In parallel processing streaming frameworks, scalability can be represented by the system’s ability to handle increasing amounts of work and evenly distribute jobs across the different working nodes available. This can for example be done by implementing a master-worker architecture, with master nodes designed to best plan task division between the worker nodes so that to avoid as much as possible to have worker nodes in idle while waiting for dependencies. Additionally, in highly scalable architectures, the system should automatically be able to understand when it is necessary or not to add/remove resources (e.g. worker nodes) in the cluster in order to respond to rising/declining workloads.
Another important consideration to keep into account is Fault recovery. This can in fact be defined as the ability of a system to be resilient and keep operating after the failure of one of its components. For example, if a worker node runs out of memory and is no longer functional, a new one should be automatically spun up in order to reduce downtime and it should be able to be able to pick up from a similar stage from where the other node left to not restart the whole process completely from scratch. When working with very large workloads in distributed systems, fault recovery represents a very important characteristic to keep in mind as failure might be more frequent than expected.
Message delivery guarantees
Finally, every streaming framework can offer different input delivery guarantees. Three of the most important delivery guarantees are:
Exactly once delivery
At most once delivery
At least once delivery
With Exactly once delivery, the system guarantees that every incoming input will be processed exactly once. With at most once instead, most of the inputs are expected to be processed but there is no warranty that an input will be processed if something goes wrong as part of the process. Ultimately, with at least once, every input is guaranteed to be processed and some messages might also end up being processed two or more times.
Two key criteria to keep in mind when choosing a message delivery method are: latency and computing costs. For example, exactly once would probably be the best choice from an accuracy point of view in most use cases, although this approach can easily add a lot of additional overhead costs (e.g. having a record history system to determine if an input was already processed or not and to recover in case of failure). Therefore, depending on the possible constraints for your application, other message delivery systems might provide more value for you.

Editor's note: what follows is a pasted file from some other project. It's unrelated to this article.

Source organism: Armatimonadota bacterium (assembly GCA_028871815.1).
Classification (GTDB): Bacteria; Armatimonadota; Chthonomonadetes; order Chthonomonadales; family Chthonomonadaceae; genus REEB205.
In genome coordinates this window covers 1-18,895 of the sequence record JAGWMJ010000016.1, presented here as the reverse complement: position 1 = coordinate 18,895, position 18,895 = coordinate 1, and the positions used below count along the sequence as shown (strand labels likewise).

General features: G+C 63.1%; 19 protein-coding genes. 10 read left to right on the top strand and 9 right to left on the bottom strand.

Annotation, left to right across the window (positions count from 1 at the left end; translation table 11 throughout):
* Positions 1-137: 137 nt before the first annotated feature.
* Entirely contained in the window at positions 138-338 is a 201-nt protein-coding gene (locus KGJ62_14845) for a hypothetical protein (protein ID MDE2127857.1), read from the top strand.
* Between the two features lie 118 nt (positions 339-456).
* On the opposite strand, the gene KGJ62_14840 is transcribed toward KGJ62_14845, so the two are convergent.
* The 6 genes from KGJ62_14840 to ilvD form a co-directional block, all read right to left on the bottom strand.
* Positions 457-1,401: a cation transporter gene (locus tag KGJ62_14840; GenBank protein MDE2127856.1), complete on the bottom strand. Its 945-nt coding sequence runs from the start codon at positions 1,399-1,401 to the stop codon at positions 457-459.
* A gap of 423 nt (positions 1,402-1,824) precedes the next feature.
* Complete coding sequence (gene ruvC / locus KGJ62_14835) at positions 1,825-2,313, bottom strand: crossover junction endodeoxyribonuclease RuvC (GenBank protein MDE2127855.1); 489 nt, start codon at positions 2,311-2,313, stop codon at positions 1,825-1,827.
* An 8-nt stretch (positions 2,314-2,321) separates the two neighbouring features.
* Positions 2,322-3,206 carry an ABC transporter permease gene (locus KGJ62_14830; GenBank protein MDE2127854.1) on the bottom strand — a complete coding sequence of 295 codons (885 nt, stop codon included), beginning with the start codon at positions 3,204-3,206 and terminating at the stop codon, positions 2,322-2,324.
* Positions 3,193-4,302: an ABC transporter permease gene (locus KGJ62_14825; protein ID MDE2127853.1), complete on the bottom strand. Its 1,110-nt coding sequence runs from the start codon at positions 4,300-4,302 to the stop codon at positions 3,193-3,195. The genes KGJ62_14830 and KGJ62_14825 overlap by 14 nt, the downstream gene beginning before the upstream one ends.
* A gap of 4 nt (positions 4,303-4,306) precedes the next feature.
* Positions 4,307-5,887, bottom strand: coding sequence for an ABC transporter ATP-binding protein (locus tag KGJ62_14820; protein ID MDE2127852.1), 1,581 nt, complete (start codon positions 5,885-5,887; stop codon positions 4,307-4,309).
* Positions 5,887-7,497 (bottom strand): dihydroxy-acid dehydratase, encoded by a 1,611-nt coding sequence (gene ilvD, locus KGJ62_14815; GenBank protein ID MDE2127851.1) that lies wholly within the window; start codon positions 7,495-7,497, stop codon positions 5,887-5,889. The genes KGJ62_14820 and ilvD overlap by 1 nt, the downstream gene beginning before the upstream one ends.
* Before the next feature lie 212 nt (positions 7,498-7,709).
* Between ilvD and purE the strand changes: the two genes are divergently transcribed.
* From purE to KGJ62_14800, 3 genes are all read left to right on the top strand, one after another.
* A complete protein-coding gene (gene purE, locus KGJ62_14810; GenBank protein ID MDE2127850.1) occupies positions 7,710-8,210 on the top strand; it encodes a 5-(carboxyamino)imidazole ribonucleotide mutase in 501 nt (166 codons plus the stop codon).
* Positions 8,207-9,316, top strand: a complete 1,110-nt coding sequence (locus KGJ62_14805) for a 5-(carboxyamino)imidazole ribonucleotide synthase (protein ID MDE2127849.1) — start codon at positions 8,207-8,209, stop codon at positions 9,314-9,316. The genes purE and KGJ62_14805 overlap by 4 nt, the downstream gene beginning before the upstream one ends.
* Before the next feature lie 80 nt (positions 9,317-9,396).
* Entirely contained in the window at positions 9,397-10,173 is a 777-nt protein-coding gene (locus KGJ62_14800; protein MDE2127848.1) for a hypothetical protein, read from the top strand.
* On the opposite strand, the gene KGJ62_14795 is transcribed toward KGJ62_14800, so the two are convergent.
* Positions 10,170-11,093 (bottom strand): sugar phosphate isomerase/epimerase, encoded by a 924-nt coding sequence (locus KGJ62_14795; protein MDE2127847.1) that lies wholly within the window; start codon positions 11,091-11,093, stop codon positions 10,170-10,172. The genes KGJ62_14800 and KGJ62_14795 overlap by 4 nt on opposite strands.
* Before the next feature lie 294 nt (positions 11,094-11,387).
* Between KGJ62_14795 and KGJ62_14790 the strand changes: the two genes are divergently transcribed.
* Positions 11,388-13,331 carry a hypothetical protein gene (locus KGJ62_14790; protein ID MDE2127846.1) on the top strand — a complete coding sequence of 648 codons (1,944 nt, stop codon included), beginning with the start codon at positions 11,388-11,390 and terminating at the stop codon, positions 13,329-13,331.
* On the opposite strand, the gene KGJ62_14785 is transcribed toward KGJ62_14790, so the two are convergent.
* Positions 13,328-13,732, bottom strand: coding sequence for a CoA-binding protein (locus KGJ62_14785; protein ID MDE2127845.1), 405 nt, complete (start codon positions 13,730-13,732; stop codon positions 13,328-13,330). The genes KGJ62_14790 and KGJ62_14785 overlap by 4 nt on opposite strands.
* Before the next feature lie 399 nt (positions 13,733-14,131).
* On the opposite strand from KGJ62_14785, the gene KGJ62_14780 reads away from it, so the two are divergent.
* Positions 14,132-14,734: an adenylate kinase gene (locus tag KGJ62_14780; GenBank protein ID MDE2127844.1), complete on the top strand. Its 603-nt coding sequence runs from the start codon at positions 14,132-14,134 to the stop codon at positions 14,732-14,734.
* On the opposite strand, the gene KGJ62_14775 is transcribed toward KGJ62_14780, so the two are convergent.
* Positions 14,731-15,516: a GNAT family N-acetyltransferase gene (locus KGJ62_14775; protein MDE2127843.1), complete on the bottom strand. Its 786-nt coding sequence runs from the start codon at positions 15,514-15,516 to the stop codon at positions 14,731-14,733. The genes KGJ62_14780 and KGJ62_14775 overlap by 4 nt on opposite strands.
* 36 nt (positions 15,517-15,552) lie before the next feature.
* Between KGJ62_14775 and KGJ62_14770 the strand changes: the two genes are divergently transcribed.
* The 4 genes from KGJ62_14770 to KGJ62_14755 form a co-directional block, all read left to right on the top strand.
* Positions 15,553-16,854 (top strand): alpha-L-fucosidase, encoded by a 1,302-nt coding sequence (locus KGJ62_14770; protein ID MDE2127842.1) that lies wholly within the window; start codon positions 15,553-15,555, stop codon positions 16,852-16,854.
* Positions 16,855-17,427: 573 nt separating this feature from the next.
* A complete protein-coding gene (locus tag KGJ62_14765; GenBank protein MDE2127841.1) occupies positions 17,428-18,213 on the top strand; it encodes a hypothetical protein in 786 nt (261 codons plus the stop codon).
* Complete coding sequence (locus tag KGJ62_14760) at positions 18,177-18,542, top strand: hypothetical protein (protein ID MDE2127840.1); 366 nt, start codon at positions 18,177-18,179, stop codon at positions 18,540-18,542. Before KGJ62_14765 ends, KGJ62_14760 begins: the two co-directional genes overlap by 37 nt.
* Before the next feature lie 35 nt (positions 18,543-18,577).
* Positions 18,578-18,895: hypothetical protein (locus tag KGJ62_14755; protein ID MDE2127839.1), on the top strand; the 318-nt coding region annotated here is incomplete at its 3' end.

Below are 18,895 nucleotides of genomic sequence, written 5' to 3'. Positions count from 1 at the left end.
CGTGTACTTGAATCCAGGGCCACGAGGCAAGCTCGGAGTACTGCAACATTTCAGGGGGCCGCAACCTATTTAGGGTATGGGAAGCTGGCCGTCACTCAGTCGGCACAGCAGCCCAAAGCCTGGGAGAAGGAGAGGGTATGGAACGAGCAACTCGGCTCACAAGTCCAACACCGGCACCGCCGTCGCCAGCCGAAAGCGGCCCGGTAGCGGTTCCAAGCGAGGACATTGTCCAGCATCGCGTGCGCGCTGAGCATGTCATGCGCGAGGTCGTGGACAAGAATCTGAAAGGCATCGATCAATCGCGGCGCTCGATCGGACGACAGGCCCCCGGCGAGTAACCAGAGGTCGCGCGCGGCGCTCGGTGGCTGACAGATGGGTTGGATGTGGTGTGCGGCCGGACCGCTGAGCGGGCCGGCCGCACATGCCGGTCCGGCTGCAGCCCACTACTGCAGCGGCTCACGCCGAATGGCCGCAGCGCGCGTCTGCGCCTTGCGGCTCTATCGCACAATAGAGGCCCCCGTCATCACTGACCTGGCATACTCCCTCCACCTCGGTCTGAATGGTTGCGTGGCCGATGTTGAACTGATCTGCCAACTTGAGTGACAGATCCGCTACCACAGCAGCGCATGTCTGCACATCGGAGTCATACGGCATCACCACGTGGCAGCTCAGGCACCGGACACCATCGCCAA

Apache Spark, Flink and Kafka
Three of the most prominent Apache projects offering streaming capabilities are: Spark, Flink, and Kafka. Spark provides only micro batch processing, Flink both native streaming and batch, and Kafka just streaming.
Apache Spark is nowadays one of the most popular systems to run batch workloads and through its revamped Structured Streaming API is now gaining also more adoption for streaming tasks (with sub-second latency). Structured Streaming offers, in fact, an easier to use API, exactly once processing, built-in fault tolerance, and near real-time processing capabilities. If you are interested in learning more about Apache Spark, you can find more info about it in my introduction and optimization articles.
Apache Flink can support both infinite (stream) and finite (batch) streams. On the contrary to Spark though, by default, the runtime is streaming instead of batch. Moreover, Flink is also able to perform stateful computations (taking advantage of data dependencies across time to perform aggregations, joins, etc.).
Finally, Apache Kafka is a specialized platform designed to perform streaming operations. It started in 2011 as a messaging queue system and is now a complete streaming framework with built in support for both computing and storage. Apache Kafka is composed of 4 key APIs: Kafka Streams, Producer, Consumer, and Connector. Using the Kafka Streams API can provide many advantages such as: out of the box great scalability, cluster management, automatic failover, etc…
Additionally, if needed, different frameworks can also be used together in the same system in order to make the most of their best capabilities (e.g. using Kafka for streaming Storage and Flink for Computations).